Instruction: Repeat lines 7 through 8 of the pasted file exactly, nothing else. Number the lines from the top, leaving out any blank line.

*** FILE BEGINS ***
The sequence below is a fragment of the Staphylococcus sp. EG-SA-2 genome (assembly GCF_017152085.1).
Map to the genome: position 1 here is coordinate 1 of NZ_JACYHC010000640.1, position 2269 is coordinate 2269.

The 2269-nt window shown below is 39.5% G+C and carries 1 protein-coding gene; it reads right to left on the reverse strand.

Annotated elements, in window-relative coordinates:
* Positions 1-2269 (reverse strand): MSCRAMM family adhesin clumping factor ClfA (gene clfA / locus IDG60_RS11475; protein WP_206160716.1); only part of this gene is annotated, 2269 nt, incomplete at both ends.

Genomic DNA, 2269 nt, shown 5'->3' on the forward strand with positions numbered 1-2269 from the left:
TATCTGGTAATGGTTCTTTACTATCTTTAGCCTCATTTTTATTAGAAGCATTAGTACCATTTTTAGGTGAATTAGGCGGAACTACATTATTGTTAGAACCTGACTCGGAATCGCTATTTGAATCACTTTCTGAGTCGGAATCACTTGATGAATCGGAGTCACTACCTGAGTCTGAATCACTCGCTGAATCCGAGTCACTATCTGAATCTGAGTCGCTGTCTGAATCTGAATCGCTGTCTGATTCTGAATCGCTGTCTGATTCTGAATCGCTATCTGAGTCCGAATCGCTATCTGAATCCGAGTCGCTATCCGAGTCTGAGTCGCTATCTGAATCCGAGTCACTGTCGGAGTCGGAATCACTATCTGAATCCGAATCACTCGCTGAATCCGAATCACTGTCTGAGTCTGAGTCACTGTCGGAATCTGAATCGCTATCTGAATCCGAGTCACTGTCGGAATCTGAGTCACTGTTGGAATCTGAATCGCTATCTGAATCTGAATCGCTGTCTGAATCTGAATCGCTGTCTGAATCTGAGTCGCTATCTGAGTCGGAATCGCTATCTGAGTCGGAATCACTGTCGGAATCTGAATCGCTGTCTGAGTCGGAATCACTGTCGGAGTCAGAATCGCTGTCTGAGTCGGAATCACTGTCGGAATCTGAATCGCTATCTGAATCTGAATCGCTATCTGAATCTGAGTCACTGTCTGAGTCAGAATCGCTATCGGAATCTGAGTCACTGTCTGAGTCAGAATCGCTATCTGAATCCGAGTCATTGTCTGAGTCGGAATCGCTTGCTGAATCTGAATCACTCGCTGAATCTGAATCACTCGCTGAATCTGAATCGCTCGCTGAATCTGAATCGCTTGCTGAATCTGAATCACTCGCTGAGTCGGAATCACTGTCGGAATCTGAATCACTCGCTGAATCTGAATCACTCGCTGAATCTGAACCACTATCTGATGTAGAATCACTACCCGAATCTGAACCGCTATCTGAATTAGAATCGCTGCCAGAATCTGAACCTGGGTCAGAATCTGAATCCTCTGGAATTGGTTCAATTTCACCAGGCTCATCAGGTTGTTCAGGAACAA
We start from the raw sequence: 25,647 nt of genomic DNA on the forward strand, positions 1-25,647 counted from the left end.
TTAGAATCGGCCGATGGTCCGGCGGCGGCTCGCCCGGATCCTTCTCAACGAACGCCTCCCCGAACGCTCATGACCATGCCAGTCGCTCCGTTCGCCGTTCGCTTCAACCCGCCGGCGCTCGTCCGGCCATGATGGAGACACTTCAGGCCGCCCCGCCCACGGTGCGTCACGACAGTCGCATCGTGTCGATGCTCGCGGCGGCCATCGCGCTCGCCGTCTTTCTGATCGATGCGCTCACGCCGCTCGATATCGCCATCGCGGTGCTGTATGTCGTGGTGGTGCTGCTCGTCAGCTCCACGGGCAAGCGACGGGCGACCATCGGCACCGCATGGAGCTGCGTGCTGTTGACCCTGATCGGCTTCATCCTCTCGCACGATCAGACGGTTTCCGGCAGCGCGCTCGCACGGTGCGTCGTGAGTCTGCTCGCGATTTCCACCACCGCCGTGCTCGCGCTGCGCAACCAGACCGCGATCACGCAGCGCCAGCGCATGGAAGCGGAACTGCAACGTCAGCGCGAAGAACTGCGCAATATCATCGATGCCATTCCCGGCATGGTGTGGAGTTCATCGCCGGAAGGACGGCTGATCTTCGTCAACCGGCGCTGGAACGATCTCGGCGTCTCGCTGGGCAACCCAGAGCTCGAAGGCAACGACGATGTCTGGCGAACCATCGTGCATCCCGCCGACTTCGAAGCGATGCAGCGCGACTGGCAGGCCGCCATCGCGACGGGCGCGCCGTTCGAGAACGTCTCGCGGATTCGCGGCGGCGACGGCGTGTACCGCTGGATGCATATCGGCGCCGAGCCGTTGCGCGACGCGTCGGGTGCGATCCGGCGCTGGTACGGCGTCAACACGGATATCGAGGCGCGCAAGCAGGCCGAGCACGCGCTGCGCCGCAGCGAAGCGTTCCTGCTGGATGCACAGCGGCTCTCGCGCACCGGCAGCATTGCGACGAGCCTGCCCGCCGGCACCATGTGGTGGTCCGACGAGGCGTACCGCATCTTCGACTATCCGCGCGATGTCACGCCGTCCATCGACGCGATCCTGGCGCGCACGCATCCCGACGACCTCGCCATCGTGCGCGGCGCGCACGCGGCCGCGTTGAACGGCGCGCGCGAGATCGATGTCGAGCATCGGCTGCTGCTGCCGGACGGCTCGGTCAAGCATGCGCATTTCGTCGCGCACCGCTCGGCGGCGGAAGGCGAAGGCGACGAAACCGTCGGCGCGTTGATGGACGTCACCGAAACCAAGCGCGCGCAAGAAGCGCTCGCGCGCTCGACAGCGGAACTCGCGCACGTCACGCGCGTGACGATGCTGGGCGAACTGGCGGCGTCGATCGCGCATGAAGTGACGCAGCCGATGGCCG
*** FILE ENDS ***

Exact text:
TATCTGGTAATGGTTCTTTACTATCTTTAGCCTCATTTTTATTAGAAGCATTAGTACCATTTTTAGGTGAATTAGGCGGAACTACATTATTGTTAGAACCTGACTCGGAATCGCTATTTGAATCACTTTCTGAGTCGGAATCACTTGATGAATCGGAGTCACTACCTGAGTCTGAATCACTCGCTGAATCCGAGTCACTATCTGAATCTGAGTCGCTGTCTGAATCTGAATCGCTGTCTGATTCTGAATCGCTGTCTGATTCTGAATCGCTATCTGAGTCCGAATCGCTATCTGAATCCGAGTCGCTATCCGAGTCTGAGTCGCTATCTGAATCCGAGTCACTGTCGGAGTCGGAATCACTATCTGAATCCGAATCACTCGCTGAATCCGAATCACTGTCTGAGTCTGAGTCACTGTCGGAATCTGAATCGCTATCTGAATCCGAGTCACTGTCGGAATCTGAGTCACTGTTGGAATCTGAATCGCTATCTGAATCTGAATCGCTGTCTGAATCTGAATCGCTGTCTGAATCTGAGTCGCTATCTGAGTCGGAATCGCTATCTGAGTCGGAATCACTGTCGGAATCTGAATCGCTGTCTGAGTCGGAATCACTGTCGGAGTCAGAATCGCTGTCTGAGTCGGAATCACTGTCGGAATCTGAATCGCTATCTGAATCTGAATCGCTATCTGAATCTGAGTCACTGTCTGAGTCAGAATCGCTATCGGAATCTGAGTCACTGTCTGAGTCAGAATCGCTATCTGAATCCGAGTCATTGTCTGAGTCGGAATCGCTTGCTGAATCTGAATCACTCGCTGAATCTGAATCACTCGCTGAATCTGAATCGCTCGCTGAATCTGAATCGCTTGCTGAATCTGAATCACTCGCTGAGTCGGAATCACTGTCGGAATCTGAATCACTCGCTGAATCTGAATCACTCGCTGAATCTGAACCACTATCTGATGTAGAATCACTACCCGAATCTGAACCGCTATCTGAATTAGAATCGCTGCCAGAATCTGAACCTGGGTCAGAATCTGAATCCTCTGGAATTGGTTCAATTTCACCAGGCTCATCAGGTTGTTCAGGAACAA
We start from the raw sequence: 25,647 nt of genomic DNA on the forward strand, positions 1-25,647 counted from the left end.